Question 2 : Read the extract given below and answer the questions that follow.
(i) In what way is a great city a battlefield?
Answer : A great city is a battlefield where one needs to be a fighter to live in it. Mere existing is not enough. Anybody can exist, dragging his soul around him like a worn out coat. But living is different. It can be hard, but it can also be fun.
(ii) Where was the narrator and what was he doing?
Answer : Braithwaite was sitting beside the lake in St James’ Park. He was idly watching the ducks as they dived for the bits of food thrown to them by passers-by. Beside him was sitting a thin, bespectacled old gentleman who occasionally commented on the colour or habits of the various species.
(iii) Why did the narrator at first ignored the old man?
Answer : Although the old man sounded quite knowledgeable, the narrator was in no mood to have any sort of conversation with him. He dismissed him as just another garrulous old crank. However, the old man did not seem to mind his unresponsive attitude and continued talking.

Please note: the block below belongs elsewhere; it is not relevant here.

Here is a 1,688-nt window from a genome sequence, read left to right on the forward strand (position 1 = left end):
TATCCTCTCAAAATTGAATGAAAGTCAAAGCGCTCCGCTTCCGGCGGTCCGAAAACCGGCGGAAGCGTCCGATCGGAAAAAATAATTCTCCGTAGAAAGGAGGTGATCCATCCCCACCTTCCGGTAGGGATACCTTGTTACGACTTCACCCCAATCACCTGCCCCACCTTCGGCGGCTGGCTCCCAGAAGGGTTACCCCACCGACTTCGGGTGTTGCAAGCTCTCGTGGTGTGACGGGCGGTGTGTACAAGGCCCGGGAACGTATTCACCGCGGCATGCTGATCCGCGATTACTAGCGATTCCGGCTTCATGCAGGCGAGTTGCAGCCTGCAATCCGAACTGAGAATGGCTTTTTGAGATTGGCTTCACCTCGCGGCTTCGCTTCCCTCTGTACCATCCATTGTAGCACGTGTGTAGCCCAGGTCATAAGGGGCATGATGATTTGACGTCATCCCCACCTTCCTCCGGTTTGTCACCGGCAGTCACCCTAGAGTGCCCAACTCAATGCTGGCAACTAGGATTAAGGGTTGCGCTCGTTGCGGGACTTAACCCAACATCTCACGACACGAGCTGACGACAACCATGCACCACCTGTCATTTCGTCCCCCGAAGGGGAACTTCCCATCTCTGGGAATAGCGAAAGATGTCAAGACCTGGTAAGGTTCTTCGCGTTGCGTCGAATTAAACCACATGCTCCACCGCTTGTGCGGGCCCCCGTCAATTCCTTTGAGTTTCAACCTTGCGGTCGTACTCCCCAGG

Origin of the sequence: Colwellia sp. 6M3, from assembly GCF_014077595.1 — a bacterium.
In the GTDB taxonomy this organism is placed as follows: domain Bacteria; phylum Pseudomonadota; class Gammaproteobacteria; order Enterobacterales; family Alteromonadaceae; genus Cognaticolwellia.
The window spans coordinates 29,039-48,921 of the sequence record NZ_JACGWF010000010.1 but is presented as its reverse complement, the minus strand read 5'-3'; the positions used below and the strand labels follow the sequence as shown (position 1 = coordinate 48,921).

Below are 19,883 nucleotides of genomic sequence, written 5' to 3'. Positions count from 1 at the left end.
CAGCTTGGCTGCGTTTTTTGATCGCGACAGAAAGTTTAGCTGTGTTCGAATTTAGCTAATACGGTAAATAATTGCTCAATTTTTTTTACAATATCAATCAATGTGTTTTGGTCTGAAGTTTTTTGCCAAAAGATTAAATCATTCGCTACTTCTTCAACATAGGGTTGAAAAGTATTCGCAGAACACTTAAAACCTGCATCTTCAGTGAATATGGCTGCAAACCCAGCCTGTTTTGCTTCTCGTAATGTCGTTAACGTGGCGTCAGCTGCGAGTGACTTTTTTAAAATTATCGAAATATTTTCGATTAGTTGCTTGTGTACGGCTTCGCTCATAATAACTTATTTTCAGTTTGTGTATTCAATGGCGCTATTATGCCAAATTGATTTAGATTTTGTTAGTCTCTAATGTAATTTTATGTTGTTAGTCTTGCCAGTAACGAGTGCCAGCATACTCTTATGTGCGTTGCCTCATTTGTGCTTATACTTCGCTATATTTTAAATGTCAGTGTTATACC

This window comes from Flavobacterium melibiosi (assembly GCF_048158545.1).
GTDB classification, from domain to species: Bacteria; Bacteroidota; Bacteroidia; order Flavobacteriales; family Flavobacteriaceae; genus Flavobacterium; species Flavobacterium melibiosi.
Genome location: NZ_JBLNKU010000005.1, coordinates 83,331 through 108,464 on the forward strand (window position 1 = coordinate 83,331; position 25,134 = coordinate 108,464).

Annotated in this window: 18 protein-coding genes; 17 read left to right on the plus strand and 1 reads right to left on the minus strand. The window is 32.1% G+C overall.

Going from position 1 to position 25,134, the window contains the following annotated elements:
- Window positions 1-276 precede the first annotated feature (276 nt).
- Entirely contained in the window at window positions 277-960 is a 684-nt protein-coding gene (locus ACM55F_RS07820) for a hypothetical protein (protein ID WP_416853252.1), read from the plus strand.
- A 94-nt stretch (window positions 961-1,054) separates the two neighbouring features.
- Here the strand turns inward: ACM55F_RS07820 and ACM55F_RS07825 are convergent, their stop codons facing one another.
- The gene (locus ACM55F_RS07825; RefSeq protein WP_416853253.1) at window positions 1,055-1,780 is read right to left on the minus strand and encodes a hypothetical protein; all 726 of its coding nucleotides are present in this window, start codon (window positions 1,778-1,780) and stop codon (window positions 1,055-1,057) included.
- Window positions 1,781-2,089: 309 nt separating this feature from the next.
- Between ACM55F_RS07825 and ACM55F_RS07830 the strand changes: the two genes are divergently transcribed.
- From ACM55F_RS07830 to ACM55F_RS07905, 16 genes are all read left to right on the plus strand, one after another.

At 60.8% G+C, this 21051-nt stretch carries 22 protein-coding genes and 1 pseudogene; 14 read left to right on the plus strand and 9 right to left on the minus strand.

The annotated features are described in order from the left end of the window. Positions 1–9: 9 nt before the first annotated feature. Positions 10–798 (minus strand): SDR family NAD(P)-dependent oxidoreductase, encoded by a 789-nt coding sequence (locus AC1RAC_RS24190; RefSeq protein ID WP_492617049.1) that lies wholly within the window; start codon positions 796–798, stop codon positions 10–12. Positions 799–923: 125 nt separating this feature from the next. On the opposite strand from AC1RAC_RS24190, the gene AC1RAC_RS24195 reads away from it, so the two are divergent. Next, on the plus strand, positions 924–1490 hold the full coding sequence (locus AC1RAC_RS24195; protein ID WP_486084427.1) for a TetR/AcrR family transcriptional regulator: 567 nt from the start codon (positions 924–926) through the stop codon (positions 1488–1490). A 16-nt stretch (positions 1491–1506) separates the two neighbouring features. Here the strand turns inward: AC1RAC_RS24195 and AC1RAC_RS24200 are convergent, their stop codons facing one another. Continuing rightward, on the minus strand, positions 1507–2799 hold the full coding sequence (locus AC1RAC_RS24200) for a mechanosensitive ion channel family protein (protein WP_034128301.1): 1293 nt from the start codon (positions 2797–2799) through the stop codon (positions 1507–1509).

(iv) What impression did the narrator have of old men?
Answer : Braithwaite considered old people as garrulous. According to him, some old men want to talk continuously. It did not mater who had been sitting beside them. He thought that even if he walked away the old man would very likely talk to the ducks.
(v) What made the narrator suddenly interested in the old man’s words?
Answer : The old man did not seem to mind the narrator’s unresponsive attitude and kept talking. He said that a big city cannot afford to have its attention distracted from the importance of being a big city by such a tiny and unimportant item as the narrator’s or the old man’s happiness.
This word came out of him so easily and assuredly that the narrator was suddenly interested. Braithwaite found something aesthetic and scholarly about the old man. The old man sounded faintly professional and offered friendliness.
Question 3 : Read the extract given below and the answer the questions that follow.
(i) What all details had the narrator told him?
Answer : The narrator told him about the rejections that he faced on the basis of his skin colour. He also gave the details of his educational qualifications and his work experience. He even mentioned that he was jobless from past 18 months, how he was considered too well educated, too good for the lowly jobs and too black for anything better.